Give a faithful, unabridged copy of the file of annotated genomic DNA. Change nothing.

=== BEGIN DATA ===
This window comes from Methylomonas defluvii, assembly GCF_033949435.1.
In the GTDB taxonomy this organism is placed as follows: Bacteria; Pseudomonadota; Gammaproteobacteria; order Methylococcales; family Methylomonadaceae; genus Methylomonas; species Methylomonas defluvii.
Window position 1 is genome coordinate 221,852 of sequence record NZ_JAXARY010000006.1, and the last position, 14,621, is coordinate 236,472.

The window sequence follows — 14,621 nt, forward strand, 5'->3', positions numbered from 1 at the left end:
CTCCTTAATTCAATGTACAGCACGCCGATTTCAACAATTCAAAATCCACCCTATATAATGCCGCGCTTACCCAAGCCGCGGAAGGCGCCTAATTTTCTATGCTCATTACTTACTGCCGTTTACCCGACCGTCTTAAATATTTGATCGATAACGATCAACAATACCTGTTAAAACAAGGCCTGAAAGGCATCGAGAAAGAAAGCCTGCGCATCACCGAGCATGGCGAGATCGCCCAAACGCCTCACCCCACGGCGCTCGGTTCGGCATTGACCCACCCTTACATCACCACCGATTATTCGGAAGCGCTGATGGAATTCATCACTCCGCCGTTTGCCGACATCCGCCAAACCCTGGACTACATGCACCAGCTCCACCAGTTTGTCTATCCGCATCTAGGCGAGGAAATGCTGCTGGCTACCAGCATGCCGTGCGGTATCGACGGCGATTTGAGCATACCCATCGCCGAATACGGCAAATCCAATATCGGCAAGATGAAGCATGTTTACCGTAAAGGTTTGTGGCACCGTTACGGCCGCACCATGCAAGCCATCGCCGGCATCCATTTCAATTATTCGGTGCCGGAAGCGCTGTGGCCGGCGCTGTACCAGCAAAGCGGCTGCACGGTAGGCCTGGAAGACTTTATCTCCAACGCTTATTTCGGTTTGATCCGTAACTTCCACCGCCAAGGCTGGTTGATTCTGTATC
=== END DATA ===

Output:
This window comes from Methylomonas defluvii, assembly GCF_033949435.1.
In the GTDB taxonomy this organism is placed as follows: Bacteria; Pseudomonadota; Gammaproteobacteria; order Methylococcales; family Methylomonadaceae; genus Methylomonas; species Methylomonas defluvii.
Window position 1 is genome coordinate 221,852 of sequence record NZ_JAXARY010000006.1, and the last position, 14,621, is coordinate 236,472.

The window sequence follows — 14,621 nt, forward strand, 5'->3', positions numbered from 1 at the left end:
CTCCTTAATTCAATGTACAGCACGCCGATTTCAACAATTCAAAATCCACCCTATATAATGCCGCGCTTACCCAAGCCGCGGAAGGCGCCTAATTTTCTATGCTCATTACTTACTGCCGTTTACCCGACCGTCTTAAATATTTGATCGATAACGATCAACAATACCTGTTAAAACAAGGCCTGAAAGGCATCGAGAAAGAAAGCCTGCGCATCACCGAGCATGGCGAGATCGCCCAAACGCCTCACCCCACGGCGCTCGGTTCGGCATTGACCCACCCTTACATCACCACCGATTATTCGGAAGCGCTGATGGAATTCATCACTCCGCCGTTTGCCGACATCCGCCAAACCCTGGACTACATGCACCAGCTCCACCAGTTTGTCTATCCGCATCTAGGCGAGGAAATGCTGCTGGCTACCAGCATGCCGTGCGGTATCGACGGCGATTTGAGCATACCCATCGCCGAATACGGCAAATCCAATATCGGCAAGATGAAGCATGTTTACCGTAAAGGTTTGTGGCACCGTTACGGCCGCACCATGCAAGCCATCGCCGGCATCCATTTCAATTATTCGGTGCCGGAAGCGCTGTGGCCGGCGCTGTACCAGCAAAGCGGCTGCACGGTAGGCCTGGAAGACTTTATCTCCAACGCTTATTTCGGTTTGATCCGTAACTTCCACCGCCAAGGCTGGTTGATTCTGTATC